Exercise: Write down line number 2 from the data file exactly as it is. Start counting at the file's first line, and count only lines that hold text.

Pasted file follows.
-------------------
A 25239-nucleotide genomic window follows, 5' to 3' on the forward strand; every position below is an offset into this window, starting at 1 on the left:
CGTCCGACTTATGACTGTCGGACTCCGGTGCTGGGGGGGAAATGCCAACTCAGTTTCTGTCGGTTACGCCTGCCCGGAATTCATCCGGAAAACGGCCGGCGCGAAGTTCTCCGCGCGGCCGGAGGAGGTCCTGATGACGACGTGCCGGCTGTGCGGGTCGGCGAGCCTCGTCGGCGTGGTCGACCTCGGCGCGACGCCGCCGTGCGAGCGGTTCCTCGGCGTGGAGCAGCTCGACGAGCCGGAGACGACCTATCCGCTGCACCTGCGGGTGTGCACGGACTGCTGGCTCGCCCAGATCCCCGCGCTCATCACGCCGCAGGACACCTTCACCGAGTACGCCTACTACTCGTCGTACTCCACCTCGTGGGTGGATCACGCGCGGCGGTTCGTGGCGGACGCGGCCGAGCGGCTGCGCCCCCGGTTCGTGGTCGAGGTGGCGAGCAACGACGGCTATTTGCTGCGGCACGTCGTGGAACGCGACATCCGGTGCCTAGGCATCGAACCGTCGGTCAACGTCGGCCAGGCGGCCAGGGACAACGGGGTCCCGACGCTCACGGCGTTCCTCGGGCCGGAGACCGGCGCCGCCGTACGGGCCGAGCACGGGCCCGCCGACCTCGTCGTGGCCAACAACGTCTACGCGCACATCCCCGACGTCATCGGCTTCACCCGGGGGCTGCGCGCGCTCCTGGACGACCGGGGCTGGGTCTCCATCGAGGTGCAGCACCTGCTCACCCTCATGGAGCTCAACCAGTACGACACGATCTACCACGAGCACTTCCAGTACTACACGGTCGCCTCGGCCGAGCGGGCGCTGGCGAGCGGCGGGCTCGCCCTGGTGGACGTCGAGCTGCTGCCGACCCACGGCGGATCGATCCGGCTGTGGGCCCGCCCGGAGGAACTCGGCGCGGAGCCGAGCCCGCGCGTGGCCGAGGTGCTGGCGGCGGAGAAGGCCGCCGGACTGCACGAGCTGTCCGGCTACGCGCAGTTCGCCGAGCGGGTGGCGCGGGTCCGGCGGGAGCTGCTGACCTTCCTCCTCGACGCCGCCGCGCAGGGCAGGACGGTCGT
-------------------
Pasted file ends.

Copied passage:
CGTCCGACTTATGACTGTCGGACTCCGGTGCTGGGGGGGAAATGCCAACTCAGTTTCTGTCGGTTACGCCTGCCCGGAATTCATCCGGAAAACGGCCGGCGCGAAGTTCTCCGCGCGGCCGGAGGAGGTCCTGATGACGACGTGCCGGCTGTGCGGGTCGGCGAGCCTCGTCGGCGTGGTCGACCTCGGCGCGACGCCGCCGTGCGAGCGGTTCCTCGGCGTGGAGCAGCTCGACGAGCCGGAGACGACCTATCCGCTGCACCTGCGGGTGTGCACGGACTGCTGGCTCGCCCAGATCCCCGCGCTCATCACGCCGCAGGACACCTTCACCGAGTACGCCTACTACTCGTCGTACTCCACCTCGTGGGTGGATCACGCGCGGCGGTTCGTGGCGGACGCGGCCGAGCGGCTGCGCCCCCGGTTCGTGGTCGAGGTGGCGAGCAACGACGGCTATTTGCTGCGGCACGTCGTGGAACGCGACATCCGGTGCCTAGGCATCGAACCGTCGGTCAACGTCGGCCAGGCGGCCAGGGACAACGGGGTCCCGACGCTCACGGCGTTCCTCGGGCCGGAGACCGGCGCCGCCGTACGGGCCGAGCACGGGCCCGCCGACCTCGTCGTGGCCAACAACGTCTACGCGCACATCCCCGACGTCATCGGCTTCACCCGGGGGCTGCGCGCGCTCCTGGACGACCGGGGCTGGGTCTCCATCGAGGTGCAGCACCTGCTCACCCTCATGGAGCTCAACCAGTACGACACGATCTACCACGAGCACTTCCAGTACTACACGGTCGCCTCGGCCGAGCGGGCGCTGGCGAGCGGCGGGCTCGCCCTGGTGGACGTCGAGCTGCTGCCGACCCACGGCGGATCGATCCGGCTGTGGGCCCGCCCGGAGGAACTCGGCGCGGAGCCGAGCCCGCGCGTGGCCGAGGTGCTGGCGGCGGAGAAGGCCGCCGGACTGCACGAGCTGTCCGGCTACGCGCAGTTCGCCGAGCGGGTGGCGCGGGTCCGGCGGGAGCTGCTGACCTTCCTCCTCGACGCCGCCGCGCAGGGCAGGACGGTCGT